The solution obviously, is to store and use the batteries in acceptable temperature ranges. It’s all right to run batteries – especially lithium ion – under higher temperatures but only for a short time. For storage however, keep within the prescribed temperature limits.

Standing time between discharges is too long: do not let solar batteries stand too long in-between recharges. A fully discharged battery should be recharged immediately. In many cases sulfation occurs if the battery is left standing for long. Bottom line: if you discharged a battery, recharge is as soon as you can. Make it a habit so you don’t forget.

Not recharging after level drops below charging level: batteries have various charging levels. Solar lead acid batteries need to be charged before before it reaches the 50% level. Lithium ion batteries need a charge at the 40% or 20% level, depending on the design. Allowing the charge to drop below these levels could lead to rapid battery drain.

Incorrect charging: the amps have to match the battery capacity. Too much amp can result in a faster charge, but the battery will drain faster. The battery’s lifespan gets shortened as well. How badly does it get? Your battery’s life could be cut by as much as 50%.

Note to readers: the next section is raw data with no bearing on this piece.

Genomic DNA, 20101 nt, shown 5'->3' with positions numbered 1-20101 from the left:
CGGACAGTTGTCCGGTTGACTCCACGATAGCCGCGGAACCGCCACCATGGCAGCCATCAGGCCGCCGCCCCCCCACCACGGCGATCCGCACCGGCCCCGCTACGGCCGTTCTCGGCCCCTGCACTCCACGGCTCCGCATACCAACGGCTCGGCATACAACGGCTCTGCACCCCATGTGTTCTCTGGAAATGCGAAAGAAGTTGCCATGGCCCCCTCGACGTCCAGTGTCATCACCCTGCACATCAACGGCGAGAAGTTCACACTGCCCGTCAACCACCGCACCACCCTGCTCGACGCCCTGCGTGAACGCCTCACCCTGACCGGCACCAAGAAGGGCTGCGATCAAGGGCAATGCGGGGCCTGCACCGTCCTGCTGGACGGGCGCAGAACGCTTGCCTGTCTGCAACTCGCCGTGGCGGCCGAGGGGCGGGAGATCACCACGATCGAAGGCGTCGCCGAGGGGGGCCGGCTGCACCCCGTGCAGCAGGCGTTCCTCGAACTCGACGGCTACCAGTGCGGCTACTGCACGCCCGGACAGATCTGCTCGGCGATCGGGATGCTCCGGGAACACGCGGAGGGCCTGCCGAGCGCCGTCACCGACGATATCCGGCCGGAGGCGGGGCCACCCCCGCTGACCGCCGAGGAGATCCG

Using different batteries on the same bank: all the batteries in your solar power system must have similar voltage. Using another type of battery leads to rapid energy loss and will permanently damage all the system. If you have to replace a battery, it must have the same specs as the one before.

Using batteries kept in storage for a long time: batteries kept in storage for prolonged periods lose power over time. The rule of thumb is to use solar batteries no older than 8 months after manufacturing. The newer the battery the better. Never buy second hand or used batteries for your solar power system.

If you’re going to invest in solar power, buy only new components, especially batteries. It is going to cost you more if that used battery dies out and damages other components in your system.

Why si the Battery Not Holding Charge?

If the battery is connected to the solar power system but can’t hold charge, the problem could be: